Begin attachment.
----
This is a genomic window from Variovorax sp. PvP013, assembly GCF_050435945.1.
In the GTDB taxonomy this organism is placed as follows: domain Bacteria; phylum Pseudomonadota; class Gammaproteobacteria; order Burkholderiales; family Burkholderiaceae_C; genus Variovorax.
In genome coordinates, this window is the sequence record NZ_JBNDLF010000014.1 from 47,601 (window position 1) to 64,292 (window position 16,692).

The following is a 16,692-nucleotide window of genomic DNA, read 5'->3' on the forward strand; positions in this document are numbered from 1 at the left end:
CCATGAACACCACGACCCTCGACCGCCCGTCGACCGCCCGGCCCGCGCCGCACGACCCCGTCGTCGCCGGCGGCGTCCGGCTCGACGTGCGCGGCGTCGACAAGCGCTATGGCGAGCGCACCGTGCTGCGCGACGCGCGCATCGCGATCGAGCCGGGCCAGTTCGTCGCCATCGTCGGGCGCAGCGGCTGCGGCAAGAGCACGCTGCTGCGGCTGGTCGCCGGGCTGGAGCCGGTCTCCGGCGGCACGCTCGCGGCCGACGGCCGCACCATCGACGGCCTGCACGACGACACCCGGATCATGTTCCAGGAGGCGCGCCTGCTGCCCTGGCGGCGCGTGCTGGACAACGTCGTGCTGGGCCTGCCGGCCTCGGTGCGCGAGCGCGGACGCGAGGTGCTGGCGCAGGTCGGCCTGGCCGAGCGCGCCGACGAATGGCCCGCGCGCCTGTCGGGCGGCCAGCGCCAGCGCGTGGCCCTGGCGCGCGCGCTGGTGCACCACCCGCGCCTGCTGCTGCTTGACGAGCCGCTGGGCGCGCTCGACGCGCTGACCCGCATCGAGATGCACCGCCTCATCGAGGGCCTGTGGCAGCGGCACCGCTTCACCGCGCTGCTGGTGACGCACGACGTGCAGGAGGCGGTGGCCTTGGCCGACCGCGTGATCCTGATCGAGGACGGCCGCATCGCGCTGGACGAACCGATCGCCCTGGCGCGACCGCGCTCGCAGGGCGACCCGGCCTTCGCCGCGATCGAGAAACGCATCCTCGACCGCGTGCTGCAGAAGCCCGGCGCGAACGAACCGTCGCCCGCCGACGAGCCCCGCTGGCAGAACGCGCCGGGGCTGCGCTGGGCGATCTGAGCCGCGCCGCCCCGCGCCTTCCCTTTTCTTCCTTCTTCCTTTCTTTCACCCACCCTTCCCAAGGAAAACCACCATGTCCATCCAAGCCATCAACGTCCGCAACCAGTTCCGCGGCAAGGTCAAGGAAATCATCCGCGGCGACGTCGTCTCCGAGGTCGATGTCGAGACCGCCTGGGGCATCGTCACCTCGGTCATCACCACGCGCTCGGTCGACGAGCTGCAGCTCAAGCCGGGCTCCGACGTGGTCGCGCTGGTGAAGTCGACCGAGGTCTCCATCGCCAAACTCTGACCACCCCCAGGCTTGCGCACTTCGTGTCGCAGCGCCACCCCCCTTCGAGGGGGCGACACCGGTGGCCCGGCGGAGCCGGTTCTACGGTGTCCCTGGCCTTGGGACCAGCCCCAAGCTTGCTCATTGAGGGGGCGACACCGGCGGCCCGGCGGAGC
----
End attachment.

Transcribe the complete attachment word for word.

This is a genomic window from Variovorax sp. PvP013, assembly GCF_050435945.1.
In the GTDB taxonomy this organism is placed as follows: domain Bacteria; phylum Pseudomonadota; class Gammaproteobacteria; order Burkholderiales; family Burkholderiaceae_C; genus Variovorax.
In genome coordinates, this window is the sequence record NZ_JBNDLF010000014.1 from 47,601 (window position 1) to 64,292 (window position 16,692).

The following is a 16,692-nucleotide window of genomic DNA, read 5'->3' on the forward strand; positions in this document are numbered from 1 at the left end:
CCATGAACACCACGACCCTCGACCGCCCGTCGACCGCCCGGCCCGCGCCGCACGACCCCGTCGTCGCCGGCGGCGTCCGGCTCGACGTGCGCGGCGTCGACAAGCGCTATGGCGAGCGCACCGTGCTGCGCGACGCGCGCATCGCGATCGAGCCGGGCCAGTTCGTCGCCATCGTCGGGCGCAGCGGCTGCGGCAAGAGCACGCTGCTGCGGCTGGTCGCCGGGCTGGAGCCGGTCTCCGGCGGCACGCTCGCGGCCGACGGCCGCACCATCGACGGCCTGCACGACGACACCCGGATCATGTTCCAGGAGGCGCGCCTGCTGCCCTGGCGGCGCGTGCTGGACAACGTCGTGCTGGGCCTGCCGGCCTCGGTGCGCGAGCGCGGACGCGAGGTGCTGGCGCAGGTCGGCCTGGCCGAGCGCGCCGACGAATGGCCCGCGCGCCTGTCGGGCGGCCAGCGCCAGCGCGTGGCCCTGGCGCGCGCGCTGGTGCACCACCCGCGCCTGCTGCTGCTTGACGAGCCGCTGGGCGCGCTCGACGCGCTGACCCGCATCGAGATGCACCGCCTCATCGAGGGCCTGTGGCAGCGGCACCGCTTCACCGCGCTGCTGGTGACGCACGACGTGCAGGAGGCGGTGGCCTTGGCCGACCGCGTGATCCTGATCGAGGACGGCCGCATCGCGCTGGACGAACCGATCGCCCTGGCGCGACCGCGCTCGCAGGGCGACCCGGCCTTCGCCGCGATCGAGAAACGCATCCTCGACCGCGTGCTGCAGAAGCCCGGCGCGAACGAACCGTCGCCCGCCGACGAGCCCCGCTGGCAGAACGCGCCGGGGCTGCGCTGGGCGATCTGAGCCGCGCCGCCCCGCGCCTTCCCTTTTCTTCCTTCTTCCTTTCTTTCACCCACCCTTCCCAAGGAAAACCACCATGTCCATCCAAGCCATCAACGTCCGCAACCAGTTCCGCGGCAAGGTCAAGGAAATCATCCGCGGCGACGTCGTCTCCGAGGTCGATGTCGAGACCGCCTGGGGCATCGTCACCTCGGTCATCACCACGCGCTCGGTCGACGAGCTGCAGCTCAAGCCGGGCTCCGACGTGGTCGCGCTGGTGAAGTCGACCGAGGTCTCCATCGCCAAACTCTGACCACCCCCAGGCTTGCGCACTTCGTGTCGCAGCGCCACCCCCCTTCGAGGGGGCGACACCGGTGGCCCGGCGGAGCCGGTTCTACGGTGTCCCTGGCCTTGGGACCAGCCCCAAGCTTGCTCATTGAGGGGGCGACACCGGCGGCCCGGCGGAGC